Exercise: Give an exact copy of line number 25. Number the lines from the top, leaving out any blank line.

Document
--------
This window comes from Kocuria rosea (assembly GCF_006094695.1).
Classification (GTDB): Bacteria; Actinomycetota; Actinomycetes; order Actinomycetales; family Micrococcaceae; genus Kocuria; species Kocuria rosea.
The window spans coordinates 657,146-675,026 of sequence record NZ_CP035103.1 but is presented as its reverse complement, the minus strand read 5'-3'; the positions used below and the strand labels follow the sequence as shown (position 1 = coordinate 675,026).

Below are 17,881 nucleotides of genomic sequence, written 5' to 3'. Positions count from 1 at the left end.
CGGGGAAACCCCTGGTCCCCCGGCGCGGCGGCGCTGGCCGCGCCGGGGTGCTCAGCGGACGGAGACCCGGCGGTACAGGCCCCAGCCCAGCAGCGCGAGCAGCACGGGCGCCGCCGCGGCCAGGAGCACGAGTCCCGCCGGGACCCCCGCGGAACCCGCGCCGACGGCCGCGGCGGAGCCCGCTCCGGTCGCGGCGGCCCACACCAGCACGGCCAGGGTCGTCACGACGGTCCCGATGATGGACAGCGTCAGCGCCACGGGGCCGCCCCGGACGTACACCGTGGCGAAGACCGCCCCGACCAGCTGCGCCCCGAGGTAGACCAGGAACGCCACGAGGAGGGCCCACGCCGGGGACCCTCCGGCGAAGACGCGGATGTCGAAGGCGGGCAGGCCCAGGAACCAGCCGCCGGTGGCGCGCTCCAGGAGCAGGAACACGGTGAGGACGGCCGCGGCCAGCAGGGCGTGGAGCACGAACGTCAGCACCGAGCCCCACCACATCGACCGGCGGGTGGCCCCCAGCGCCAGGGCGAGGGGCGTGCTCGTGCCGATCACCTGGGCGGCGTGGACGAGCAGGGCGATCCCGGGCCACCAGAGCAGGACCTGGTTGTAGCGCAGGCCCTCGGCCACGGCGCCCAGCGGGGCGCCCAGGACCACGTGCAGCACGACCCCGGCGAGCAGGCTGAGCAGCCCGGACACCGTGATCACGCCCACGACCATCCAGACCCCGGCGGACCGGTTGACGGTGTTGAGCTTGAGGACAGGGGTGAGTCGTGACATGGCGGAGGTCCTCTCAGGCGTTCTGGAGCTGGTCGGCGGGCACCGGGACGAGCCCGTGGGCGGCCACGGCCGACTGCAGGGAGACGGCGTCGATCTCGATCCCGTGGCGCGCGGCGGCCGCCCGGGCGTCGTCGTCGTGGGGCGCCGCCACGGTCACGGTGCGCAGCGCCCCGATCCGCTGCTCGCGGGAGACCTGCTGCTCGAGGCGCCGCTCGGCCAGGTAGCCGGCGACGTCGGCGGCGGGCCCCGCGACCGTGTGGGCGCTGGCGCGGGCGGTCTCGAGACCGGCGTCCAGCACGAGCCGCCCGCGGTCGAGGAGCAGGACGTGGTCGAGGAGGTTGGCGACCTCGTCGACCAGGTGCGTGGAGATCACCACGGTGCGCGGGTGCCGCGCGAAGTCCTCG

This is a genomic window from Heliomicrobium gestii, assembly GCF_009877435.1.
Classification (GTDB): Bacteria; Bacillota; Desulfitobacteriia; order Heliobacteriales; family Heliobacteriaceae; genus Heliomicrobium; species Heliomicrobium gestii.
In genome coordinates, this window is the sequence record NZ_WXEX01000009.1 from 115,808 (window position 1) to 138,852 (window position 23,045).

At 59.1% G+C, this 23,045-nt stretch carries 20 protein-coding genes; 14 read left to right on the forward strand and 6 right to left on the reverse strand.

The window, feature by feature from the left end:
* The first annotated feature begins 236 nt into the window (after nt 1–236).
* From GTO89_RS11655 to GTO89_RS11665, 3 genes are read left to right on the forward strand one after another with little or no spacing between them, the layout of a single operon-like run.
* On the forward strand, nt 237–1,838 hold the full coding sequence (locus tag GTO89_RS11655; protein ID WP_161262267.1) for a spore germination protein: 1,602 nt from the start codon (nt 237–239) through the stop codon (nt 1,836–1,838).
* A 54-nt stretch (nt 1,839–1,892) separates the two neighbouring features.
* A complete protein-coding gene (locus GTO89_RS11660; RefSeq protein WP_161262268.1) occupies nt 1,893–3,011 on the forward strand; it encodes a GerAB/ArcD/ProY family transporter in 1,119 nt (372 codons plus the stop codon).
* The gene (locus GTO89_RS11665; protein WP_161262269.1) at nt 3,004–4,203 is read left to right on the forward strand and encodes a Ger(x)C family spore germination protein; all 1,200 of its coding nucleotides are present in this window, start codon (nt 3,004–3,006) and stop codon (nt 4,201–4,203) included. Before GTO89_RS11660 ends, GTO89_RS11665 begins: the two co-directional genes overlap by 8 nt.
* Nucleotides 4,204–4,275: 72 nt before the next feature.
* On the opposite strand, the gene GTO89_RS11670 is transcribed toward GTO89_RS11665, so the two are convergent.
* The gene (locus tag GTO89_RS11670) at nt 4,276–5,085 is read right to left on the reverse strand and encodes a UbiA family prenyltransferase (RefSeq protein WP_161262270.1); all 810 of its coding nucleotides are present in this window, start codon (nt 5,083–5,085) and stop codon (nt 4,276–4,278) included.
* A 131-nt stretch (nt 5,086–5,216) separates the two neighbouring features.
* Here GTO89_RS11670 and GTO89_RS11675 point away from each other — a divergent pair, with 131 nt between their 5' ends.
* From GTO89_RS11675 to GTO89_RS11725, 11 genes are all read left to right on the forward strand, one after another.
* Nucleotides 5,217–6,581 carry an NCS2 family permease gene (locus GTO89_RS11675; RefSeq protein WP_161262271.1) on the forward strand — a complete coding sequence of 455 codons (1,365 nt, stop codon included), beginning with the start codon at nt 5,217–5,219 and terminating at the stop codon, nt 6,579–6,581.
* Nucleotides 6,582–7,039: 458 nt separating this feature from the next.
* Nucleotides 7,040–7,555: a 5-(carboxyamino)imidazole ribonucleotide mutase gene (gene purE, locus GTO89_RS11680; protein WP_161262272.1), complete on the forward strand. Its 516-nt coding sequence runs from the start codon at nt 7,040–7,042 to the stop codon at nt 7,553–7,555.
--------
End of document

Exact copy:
* Nucleotides 7,040–7,555: a 5-(carboxyamino)imidazole ribonucleotide mutase gene (gene purE, locus GTO89_RS11680; protein WP_161262272.1), complete on the forward strand. Its 516-nt coding sequence runs from the start codon at nt 7,040–7,042 to the stop codon at nt 7,553–7,555.